'Almost no progress' towards sustainable energy systems globally – WEF

26th March 2019

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  • Sustainability


Aston Howes

Global energy systems are less affordable and no more environmentally sustainable today than they were five years ago, the World Economic Forum (WEF) has warned.

In a report published yesterday, the WEF highlighted continued coal use in Asia, increasing commodity prices, and slower than needed improvements in energy intensity as reasons for the lack of progress.

This is despite access to energy improving substantially in recent years, with less than one billion people currently living without electricity.

The WEF called for “urgent action“ from governments and businesses to improve affordability and sustainability so that energy systems are safeguarded for future generations.

“Solid progress in bringing energy within the reach of more and more people is not enough to mask wider failures, which are already having an impact on our climate and on our societies,“ WEF executive committee member, Roberto Bocca, said.

The report also includes an 'Energy Transition Index', which measures countries' readiness for sustainable systems based on six key indicators, such as investment and political commitment.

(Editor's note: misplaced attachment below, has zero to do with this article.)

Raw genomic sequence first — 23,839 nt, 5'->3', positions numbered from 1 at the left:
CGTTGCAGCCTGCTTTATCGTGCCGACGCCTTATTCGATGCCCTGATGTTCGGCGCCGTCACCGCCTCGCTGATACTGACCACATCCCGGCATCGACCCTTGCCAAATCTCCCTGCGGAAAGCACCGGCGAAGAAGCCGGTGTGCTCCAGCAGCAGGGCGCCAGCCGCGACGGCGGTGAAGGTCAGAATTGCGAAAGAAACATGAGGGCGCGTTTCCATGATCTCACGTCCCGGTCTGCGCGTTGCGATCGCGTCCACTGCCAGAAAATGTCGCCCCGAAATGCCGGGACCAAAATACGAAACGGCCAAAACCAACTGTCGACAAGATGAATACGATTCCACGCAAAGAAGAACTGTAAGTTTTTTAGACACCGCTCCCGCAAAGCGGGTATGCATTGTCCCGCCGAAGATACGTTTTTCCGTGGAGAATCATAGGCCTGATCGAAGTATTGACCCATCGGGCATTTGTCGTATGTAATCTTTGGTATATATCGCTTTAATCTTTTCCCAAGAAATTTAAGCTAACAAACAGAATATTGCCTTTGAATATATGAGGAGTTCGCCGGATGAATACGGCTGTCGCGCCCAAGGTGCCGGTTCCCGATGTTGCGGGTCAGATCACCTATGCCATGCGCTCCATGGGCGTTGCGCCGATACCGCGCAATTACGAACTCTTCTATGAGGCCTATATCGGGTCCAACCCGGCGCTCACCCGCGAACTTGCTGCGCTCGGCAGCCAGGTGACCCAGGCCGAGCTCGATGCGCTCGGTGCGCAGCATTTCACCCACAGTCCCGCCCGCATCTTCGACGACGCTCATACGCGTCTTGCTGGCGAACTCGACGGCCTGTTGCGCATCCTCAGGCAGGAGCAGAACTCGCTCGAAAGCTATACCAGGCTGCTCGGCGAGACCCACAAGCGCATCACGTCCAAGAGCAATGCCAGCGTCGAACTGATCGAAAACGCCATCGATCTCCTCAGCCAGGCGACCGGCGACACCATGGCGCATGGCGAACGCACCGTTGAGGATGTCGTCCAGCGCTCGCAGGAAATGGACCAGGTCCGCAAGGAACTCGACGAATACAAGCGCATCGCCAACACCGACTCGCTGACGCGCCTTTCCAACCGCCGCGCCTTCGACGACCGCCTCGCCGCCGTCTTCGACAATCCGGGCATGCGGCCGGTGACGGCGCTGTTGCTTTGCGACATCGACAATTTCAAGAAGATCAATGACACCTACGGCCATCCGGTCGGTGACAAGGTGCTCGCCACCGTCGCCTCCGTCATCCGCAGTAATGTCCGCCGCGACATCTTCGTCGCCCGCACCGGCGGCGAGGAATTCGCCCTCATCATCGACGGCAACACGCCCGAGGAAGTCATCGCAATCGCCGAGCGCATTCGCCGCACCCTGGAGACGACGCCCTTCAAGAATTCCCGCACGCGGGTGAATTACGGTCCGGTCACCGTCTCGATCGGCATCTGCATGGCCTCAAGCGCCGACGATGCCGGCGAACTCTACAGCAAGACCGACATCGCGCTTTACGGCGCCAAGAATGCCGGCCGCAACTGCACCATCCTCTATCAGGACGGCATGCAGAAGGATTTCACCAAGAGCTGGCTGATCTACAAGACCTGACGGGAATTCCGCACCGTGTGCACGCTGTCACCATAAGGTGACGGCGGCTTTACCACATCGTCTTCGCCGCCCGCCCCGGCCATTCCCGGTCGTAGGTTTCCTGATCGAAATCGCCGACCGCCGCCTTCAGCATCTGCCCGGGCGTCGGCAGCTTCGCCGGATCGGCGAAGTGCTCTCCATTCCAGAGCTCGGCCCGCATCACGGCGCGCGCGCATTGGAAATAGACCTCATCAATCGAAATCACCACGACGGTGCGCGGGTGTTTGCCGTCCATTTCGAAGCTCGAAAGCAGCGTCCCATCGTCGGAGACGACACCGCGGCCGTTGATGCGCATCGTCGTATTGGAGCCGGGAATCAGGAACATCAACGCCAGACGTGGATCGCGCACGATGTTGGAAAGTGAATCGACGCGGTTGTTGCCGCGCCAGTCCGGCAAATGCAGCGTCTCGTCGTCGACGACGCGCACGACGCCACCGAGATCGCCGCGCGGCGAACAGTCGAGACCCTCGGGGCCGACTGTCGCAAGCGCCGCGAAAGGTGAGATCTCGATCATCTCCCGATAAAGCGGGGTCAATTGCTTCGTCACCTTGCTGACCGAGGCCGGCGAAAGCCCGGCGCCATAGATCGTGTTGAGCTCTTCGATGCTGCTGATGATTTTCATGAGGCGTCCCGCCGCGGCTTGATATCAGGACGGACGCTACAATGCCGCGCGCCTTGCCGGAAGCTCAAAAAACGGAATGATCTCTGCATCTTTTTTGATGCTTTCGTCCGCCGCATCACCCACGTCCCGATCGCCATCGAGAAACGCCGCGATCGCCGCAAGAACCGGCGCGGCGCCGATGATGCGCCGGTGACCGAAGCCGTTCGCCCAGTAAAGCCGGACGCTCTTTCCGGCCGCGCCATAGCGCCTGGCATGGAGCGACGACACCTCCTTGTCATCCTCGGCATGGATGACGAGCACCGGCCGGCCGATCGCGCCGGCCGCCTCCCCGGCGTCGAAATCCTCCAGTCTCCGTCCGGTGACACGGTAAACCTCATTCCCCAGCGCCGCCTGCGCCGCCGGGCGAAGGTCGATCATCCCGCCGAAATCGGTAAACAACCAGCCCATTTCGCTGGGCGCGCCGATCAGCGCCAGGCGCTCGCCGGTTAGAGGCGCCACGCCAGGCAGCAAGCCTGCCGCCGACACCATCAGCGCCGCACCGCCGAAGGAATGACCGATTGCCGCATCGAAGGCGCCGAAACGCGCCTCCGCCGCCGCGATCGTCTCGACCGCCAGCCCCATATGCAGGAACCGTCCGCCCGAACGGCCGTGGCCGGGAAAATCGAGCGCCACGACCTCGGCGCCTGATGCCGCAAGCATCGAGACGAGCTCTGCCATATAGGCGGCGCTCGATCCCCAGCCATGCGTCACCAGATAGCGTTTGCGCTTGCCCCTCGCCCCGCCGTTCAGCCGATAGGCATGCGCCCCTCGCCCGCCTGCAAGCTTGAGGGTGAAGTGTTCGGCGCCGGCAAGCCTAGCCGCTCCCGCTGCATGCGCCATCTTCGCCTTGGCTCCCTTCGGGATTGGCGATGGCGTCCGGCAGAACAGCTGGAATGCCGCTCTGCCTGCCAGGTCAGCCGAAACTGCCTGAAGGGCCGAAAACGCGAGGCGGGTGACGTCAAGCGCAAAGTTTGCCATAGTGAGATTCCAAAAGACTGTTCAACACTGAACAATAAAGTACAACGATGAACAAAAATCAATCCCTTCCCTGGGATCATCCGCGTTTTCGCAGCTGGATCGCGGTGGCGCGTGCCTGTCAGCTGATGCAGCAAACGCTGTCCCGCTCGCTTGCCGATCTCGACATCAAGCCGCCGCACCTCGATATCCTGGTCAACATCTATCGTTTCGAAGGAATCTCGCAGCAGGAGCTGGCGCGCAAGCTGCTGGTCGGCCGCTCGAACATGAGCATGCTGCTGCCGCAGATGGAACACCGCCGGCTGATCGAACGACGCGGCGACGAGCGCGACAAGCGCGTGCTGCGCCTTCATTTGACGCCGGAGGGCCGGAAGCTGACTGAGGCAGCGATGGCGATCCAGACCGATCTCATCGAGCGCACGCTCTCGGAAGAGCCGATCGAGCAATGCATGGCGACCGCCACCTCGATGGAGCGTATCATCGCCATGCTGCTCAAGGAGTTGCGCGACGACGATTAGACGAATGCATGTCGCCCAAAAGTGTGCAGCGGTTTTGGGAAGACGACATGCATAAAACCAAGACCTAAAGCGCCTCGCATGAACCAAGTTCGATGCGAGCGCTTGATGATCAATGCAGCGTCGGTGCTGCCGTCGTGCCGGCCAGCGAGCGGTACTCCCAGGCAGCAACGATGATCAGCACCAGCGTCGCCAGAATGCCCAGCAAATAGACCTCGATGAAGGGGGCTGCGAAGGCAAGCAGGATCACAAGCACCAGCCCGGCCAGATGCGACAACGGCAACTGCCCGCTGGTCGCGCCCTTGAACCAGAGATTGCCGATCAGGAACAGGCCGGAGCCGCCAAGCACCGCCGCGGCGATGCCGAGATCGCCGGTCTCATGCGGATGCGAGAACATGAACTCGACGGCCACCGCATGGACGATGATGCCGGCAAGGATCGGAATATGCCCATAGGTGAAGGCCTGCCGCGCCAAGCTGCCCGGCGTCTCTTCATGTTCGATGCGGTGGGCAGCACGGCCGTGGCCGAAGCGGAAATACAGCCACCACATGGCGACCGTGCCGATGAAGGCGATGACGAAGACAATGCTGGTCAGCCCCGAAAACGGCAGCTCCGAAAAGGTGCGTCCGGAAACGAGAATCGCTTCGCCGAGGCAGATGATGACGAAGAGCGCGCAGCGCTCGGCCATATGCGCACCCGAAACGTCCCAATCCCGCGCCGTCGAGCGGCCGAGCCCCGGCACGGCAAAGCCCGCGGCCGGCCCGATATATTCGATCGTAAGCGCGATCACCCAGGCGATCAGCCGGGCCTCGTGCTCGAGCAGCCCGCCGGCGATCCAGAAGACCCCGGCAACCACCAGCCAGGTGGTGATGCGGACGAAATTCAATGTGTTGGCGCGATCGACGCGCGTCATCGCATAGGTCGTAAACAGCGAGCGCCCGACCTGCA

Smaller countries scored highest in terms of readiness, with the UK the only G7 economy in the top 10, and all of them were from Western Europe except for Singapore.

But the WEF said this is the biggest obstacle to future-proofing energy systems, with the top 10 most prepared countries only accounting for 2.6% of global annual emissions.

Despite this, China and India score much better for readiness than they do for their energy systems' current performance, which suggests “an enabling environment is being built to support future transition“.

The research came just before the International Energy Agency revealed that CO2 emissions, fossil fuel demand, and coal power generation all increased last year.

“Critical measures to accelerate energy transition include decoupling economic growth from energy consumption, mainstreaming technological innovations, and addressing equity and justice,“ the WEF said.

“Given the interconnectedness of the energy system throughout economic, social, and political systems, there is greater need than ever for different stakeholder groups to seek common understanding.“


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